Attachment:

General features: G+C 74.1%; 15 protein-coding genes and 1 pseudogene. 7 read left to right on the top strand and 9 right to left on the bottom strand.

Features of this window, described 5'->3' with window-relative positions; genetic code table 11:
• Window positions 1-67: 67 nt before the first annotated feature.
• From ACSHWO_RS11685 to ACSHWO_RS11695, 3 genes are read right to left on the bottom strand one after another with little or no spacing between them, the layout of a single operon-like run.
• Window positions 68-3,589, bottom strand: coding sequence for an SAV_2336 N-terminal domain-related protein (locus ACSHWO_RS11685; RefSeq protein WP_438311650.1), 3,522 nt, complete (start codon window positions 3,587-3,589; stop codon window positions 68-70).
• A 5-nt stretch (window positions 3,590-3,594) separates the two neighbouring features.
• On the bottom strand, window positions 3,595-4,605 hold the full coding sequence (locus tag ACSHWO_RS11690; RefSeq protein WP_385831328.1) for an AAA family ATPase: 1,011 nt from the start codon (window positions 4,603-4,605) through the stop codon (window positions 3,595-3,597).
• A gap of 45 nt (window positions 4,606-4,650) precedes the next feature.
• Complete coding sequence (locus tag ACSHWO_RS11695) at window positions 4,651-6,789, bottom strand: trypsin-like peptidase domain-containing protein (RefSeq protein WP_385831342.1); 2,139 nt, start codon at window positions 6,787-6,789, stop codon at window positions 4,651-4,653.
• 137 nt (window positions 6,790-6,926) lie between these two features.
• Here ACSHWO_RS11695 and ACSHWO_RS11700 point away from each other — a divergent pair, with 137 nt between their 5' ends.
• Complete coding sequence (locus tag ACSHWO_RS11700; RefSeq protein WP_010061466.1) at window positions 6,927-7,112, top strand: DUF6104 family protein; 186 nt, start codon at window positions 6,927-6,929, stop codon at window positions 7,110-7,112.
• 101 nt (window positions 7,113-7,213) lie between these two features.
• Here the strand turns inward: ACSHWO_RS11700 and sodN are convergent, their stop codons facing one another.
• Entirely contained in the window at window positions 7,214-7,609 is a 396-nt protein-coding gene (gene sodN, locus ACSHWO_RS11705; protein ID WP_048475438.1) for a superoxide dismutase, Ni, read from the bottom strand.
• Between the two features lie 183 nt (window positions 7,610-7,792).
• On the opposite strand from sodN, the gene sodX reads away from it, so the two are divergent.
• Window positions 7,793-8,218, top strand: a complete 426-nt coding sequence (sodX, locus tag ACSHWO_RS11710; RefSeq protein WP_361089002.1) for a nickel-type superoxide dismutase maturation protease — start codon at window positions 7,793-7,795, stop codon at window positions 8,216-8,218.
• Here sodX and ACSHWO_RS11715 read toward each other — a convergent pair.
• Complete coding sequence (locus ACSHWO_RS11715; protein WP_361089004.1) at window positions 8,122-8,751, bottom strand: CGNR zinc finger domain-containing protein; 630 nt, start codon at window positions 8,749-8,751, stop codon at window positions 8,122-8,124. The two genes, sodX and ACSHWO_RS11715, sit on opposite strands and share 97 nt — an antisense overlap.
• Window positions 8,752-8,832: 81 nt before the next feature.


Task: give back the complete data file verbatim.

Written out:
General features: G+C 74.1%; 15 protein-coding genes and 1 pseudogene. 7 read left to right on the top strand and 9 right to left on the bottom strand.

Features of this window, described 5'->3' with window-relative positions; genetic code table 11:
• Window positions 1-67: 67 nt before the first annotated feature.
• From ACSHWO_RS11685 to ACSHWO_RS11695, 3 genes are read right to left on the bottom strand one after another with little or no spacing between them, the layout of a single operon-like run.
• Window positions 68-3,589, bottom strand: coding sequence for an SAV_2336 N-terminal domain-related protein (locus ACSHWO_RS11685; RefSeq protein WP_438311650.1), 3,522 nt, complete (start codon window positions 3,587-3,589; stop codon window positions 68-70).
• A 5-nt stretch (window positions 3,590-3,594) separates the two neighbouring features.
• On the bottom strand, window positions 3,595-4,605 hold the full coding sequence (locus tag ACSHWO_RS11690; RefSeq protein WP_385831328.1) for an AAA family ATPase: 1,011 nt from the start codon (window positions 4,603-4,605) through the stop codon (window positions 3,595-3,597).
• A gap of 45 nt (window positions 4,606-4,650) precedes the next feature.
• Complete coding sequence (locus tag ACSHWO_RS11695) at window positions 4,651-6,789, bottom strand: trypsin-like peptidase domain-containing protein (RefSeq protein WP_385831342.1); 2,139 nt, start codon at window positions 6,787-6,789, stop codon at window positions 4,651-4,653.
• 137 nt (window positions 6,790-6,926) lie between these two features.
• Here ACSHWO_RS11695 and ACSHWO_RS11700 point away from each other — a divergent pair, with 137 nt between their 5' ends.
• Complete coding sequence (locus tag ACSHWO_RS11700; RefSeq protein WP_010061466.1) at window positions 6,927-7,112, top strand: DUF6104 family protein; 186 nt, start codon at window positions 6,927-6,929, stop codon at window positions 7,110-7,112.
• 101 nt (window positions 7,113-7,213) lie between these two features.
• Here the strand turns inward: ACSHWO_RS11700 and sodN are convergent, their stop codons facing one another.
• Entirely contained in the window at window positions 7,214-7,609 is a 396-nt protein-coding gene (gene sodN, locus ACSHWO_RS11705; protein ID WP_048475438.1) for a superoxide dismutase, Ni, read from the bottom strand.
• Between the two features lie 183 nt (window positions 7,610-7,792).
• On the opposite strand from sodN, the gene sodX reads away from it, so the two are divergent.
• Window positions 7,793-8,218, top strand: a complete 426-nt coding sequence (sodX, locus tag ACSHWO_RS11710; RefSeq protein WP_361089002.1) for a nickel-type superoxide dismutase maturation protease — start codon at window positions 7,793-7,795, stop codon at window positions 8,216-8,218.
• Here sodX and ACSHWO_RS11715 read toward each other — a convergent pair.
• Complete coding sequence (locus ACSHWO_RS11715; protein WP_361089004.1) at window positions 8,122-8,751, bottom strand: CGNR zinc finger domain-containing protein; 630 nt, start codon at window positions 8,749-8,751, stop codon at window positions 8,122-8,124. The two genes, sodX and ACSHWO_RS11715, sit on opposite strands and share 97 nt — an antisense overlap.
• Window positions 8,752-8,832: 81 nt before the next feature.